In the run-up to oral argument in Friedrichs v. California Teachers Association, OnLabor will be reviewing some of the significant amicus briefs that have been filed in the case.
On Friday, several of the country’s largest unions filed amici briefs in support of the respondents in Friedrichs. The AFL-CIO and AFSCME mount a largely doctrinal defense of agency-fee arrangements in their joint brief:
In Abood v. Detroit Board of Education, 431 U.S. 209 (1977), this Court correctly began its consideration of the First Amendment implications of public sector agency shop agreements with a careful review of its prior decisions in Railway Employees’ Dept. v. Hanson, 351 U.S. 225 (1956), and Machinists v. Street, 367 U.S. 740 (1961). Hanson and Street involved First Amendment challenges to the similar union shop agreements authorized by the Railway Labor Act. While the state action analysis that led the Court to perceive First Amendment implications in privately negotiated union shop agreements is now outmoded, the Court did proceed in those cases as though the First Amendment applied. Abood, therefore, correctly relied upon the First Amendment analysis in those cases.
Although “Hanson and Street explain the practical utility of the union shop in the majority-rule, exclusive-representative collective bargaining system erected by the Railway Labor Act,” the unions contend that Abood was correct in determining that (1) “the agency shop serves the same practical purposes in a similar public sector collective bargaining system,” and (2) “just so long as the agency shop is confined to requiring financial support for union activities within the collective bargaining system,” there is “no greater impairment of First Amendment rights than occurs under a government-authorized private agreement.”
This “constitutional balance,” the unions submit, also “accords with the balancing test for considering the employment-related First Amendment claims of public employees that was established in Pickering v. Board of Education, 391 U.S. 563 (1968). That balancing test requires weighing the government’s reasonable understanding of the employment interests served by the agency shop against the degree to which it impinges upon the First Amendment interests of covered employees.”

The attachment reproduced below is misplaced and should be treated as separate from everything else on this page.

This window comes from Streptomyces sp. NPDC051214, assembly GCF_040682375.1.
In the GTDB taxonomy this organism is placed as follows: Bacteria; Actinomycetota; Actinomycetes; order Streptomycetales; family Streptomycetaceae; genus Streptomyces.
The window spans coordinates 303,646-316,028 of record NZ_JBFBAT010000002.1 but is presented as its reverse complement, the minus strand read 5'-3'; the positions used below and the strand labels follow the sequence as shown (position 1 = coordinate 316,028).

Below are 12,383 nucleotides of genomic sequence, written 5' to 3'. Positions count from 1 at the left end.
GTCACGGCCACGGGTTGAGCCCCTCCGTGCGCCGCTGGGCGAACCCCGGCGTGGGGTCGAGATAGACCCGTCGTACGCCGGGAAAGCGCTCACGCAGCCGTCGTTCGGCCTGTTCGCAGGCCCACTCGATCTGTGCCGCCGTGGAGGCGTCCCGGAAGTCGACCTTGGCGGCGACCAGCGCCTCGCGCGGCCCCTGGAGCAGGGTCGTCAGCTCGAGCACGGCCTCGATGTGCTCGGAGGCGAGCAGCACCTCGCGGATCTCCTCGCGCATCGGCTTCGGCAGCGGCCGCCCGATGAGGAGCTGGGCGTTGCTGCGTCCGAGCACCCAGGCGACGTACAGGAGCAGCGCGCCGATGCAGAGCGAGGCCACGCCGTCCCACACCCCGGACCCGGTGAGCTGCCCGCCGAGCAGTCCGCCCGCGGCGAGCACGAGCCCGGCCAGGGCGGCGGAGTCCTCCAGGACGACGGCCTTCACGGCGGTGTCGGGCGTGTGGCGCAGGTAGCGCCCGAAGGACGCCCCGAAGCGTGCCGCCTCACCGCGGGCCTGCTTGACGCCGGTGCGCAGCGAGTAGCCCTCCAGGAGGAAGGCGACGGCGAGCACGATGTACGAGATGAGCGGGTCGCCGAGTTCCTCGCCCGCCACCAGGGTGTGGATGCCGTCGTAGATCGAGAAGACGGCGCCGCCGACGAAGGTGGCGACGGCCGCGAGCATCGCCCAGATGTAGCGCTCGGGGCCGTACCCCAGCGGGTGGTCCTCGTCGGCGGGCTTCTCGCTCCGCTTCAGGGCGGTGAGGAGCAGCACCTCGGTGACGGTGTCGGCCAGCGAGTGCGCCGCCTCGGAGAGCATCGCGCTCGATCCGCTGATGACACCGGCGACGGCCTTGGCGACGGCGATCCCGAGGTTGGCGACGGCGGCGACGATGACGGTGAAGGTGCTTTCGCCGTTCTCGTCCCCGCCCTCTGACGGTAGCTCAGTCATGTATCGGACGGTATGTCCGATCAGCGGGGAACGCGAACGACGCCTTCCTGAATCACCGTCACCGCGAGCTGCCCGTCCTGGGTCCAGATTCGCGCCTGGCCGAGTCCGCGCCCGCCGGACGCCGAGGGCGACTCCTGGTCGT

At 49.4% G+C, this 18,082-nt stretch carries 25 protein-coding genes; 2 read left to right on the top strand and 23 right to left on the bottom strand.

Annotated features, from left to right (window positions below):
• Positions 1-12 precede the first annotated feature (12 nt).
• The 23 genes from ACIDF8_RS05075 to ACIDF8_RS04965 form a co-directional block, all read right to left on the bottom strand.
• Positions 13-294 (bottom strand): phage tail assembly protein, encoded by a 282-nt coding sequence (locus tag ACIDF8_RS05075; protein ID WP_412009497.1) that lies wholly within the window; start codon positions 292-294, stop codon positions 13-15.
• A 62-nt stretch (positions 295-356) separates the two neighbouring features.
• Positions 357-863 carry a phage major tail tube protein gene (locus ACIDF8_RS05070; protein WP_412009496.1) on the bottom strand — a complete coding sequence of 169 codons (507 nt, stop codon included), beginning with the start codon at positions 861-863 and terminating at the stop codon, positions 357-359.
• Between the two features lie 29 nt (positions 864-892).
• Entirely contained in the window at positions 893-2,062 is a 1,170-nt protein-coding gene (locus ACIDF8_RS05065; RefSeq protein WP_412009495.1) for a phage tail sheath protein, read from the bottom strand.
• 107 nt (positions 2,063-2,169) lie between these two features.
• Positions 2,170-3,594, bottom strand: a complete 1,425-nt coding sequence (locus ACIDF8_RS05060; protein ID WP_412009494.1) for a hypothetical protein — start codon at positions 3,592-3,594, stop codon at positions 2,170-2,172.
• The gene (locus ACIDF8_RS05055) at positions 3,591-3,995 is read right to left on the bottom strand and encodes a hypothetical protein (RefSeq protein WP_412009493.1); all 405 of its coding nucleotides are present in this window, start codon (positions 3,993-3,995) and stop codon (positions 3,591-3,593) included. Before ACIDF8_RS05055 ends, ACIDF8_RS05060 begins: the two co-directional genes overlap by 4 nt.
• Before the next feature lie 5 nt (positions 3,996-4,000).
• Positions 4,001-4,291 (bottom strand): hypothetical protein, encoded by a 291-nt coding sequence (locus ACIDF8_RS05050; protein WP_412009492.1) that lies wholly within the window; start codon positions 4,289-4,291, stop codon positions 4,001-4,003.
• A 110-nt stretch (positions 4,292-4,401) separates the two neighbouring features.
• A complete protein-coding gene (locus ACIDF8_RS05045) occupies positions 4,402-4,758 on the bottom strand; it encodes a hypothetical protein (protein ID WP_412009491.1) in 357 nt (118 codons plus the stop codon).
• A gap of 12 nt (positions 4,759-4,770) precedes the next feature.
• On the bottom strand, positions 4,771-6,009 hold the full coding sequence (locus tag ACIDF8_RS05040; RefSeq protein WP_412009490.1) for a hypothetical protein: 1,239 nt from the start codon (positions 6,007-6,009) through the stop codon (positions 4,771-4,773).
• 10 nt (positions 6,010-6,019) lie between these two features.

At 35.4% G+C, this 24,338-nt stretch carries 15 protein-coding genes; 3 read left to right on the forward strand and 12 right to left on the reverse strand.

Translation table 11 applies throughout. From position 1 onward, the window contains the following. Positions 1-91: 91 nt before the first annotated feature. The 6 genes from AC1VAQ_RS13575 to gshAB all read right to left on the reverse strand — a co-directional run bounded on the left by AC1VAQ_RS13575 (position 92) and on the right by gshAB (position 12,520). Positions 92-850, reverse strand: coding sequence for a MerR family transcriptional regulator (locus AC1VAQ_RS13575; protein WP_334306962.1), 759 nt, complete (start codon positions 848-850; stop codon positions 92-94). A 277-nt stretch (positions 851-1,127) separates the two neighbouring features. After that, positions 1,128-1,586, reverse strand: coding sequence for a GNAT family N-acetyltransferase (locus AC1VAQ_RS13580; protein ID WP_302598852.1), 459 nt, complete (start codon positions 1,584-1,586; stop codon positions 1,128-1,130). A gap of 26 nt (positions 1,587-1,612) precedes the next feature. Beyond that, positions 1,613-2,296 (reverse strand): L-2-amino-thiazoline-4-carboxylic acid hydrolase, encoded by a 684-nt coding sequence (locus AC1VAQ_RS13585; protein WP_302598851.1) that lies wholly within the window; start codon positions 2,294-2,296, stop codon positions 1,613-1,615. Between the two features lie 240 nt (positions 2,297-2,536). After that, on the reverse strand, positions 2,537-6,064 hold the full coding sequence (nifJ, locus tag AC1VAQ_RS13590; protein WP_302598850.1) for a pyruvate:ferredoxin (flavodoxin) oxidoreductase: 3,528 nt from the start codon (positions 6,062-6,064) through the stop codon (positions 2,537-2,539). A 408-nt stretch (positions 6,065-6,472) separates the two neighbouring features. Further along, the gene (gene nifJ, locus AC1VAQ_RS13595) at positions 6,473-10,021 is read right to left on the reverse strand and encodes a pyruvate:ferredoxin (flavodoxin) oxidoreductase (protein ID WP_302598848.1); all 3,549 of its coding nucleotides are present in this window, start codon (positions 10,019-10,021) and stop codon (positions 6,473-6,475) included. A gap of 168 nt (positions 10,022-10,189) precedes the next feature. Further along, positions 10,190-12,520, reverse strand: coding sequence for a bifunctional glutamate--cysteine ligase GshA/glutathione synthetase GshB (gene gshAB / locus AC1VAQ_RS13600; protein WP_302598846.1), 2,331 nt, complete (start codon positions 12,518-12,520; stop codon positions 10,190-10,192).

Similarly, the unions argue that an “opt-out” requirement is also in line with the Court’s previous decisions:
This Court has repeatedly held that employees are protected from paying full agency fees only if they express objection to so doing, a rule that derives from the line of cases concerning compelled speech. This rule was adopted in Street as an essential aspect of the Court’s reasoning in construing the Railway Labor Act. Street‘s strained construction of the RLA was designed to avoid a perceived constitutional problem that would arise if dissent were not protected by the statute. Accordingly, the rule is reasonably understood to reflect the constitutional requirements.
The protection of express dissent arises from the relationship of cases like Street and Abood to the more general line of compelled speech cases. Those cases hold that citizens have a First Amendment right to refrain from making government-prescribed statements. The compelled speech cases require only that the government allow the citizen to refrain from making the prescribed statement. Likewise, cases like Street and Abood require only that employees be allowed to refrain from financially supporting activities outside of the realm of collective bargaining and grievance adjustment by expressing their objection to financing such expenditures.
The AFL-CIO/AFSCME amici brief is available in its entirety here.